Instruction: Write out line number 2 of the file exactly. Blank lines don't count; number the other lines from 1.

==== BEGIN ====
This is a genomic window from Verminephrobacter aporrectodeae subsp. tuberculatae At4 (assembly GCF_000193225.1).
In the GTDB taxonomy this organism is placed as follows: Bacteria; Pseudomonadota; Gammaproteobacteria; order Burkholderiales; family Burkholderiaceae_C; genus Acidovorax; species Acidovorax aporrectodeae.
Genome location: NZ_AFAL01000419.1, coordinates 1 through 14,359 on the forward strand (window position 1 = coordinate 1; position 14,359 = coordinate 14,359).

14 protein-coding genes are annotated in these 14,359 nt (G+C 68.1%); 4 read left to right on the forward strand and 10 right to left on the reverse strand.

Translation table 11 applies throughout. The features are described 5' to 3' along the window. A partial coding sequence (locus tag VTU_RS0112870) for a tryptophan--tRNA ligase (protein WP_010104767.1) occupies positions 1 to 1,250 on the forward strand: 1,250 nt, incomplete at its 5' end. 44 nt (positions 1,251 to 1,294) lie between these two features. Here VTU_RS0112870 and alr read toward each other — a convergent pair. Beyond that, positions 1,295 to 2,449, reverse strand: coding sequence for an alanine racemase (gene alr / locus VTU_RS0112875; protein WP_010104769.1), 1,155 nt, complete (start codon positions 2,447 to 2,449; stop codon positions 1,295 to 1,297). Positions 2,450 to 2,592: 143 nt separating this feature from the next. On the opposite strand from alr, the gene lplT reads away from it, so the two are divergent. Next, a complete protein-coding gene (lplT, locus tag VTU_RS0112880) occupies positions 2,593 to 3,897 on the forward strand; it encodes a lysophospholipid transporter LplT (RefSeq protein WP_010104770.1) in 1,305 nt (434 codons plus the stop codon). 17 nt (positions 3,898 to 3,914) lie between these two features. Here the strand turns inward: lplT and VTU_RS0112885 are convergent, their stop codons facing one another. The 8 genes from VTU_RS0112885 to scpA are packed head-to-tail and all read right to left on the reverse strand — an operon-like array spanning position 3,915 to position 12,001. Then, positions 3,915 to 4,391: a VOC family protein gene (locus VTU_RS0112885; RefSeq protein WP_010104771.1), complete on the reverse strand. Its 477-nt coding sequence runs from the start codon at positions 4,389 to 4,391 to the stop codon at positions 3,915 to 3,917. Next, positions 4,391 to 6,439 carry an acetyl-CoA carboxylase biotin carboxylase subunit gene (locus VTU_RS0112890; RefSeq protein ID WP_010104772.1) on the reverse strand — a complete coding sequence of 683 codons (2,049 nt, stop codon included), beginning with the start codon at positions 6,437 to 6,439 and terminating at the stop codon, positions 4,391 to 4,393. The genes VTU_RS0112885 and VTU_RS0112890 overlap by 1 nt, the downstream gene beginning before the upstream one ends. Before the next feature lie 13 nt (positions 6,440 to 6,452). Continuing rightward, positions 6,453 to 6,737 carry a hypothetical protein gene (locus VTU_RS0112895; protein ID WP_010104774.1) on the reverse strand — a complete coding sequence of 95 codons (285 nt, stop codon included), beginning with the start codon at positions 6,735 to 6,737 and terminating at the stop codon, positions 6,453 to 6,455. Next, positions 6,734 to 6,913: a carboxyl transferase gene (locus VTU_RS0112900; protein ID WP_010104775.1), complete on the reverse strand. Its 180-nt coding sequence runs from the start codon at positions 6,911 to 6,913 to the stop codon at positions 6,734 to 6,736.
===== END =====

In the GTDB taxonomy this organism is placed as follows: Bacteria; Pseudomonadota; Gammaproteobacteria; order Burkholderiales; family Burkholderiaceae_C; genus Acidovorax; species Acidovorax aporrectodeae.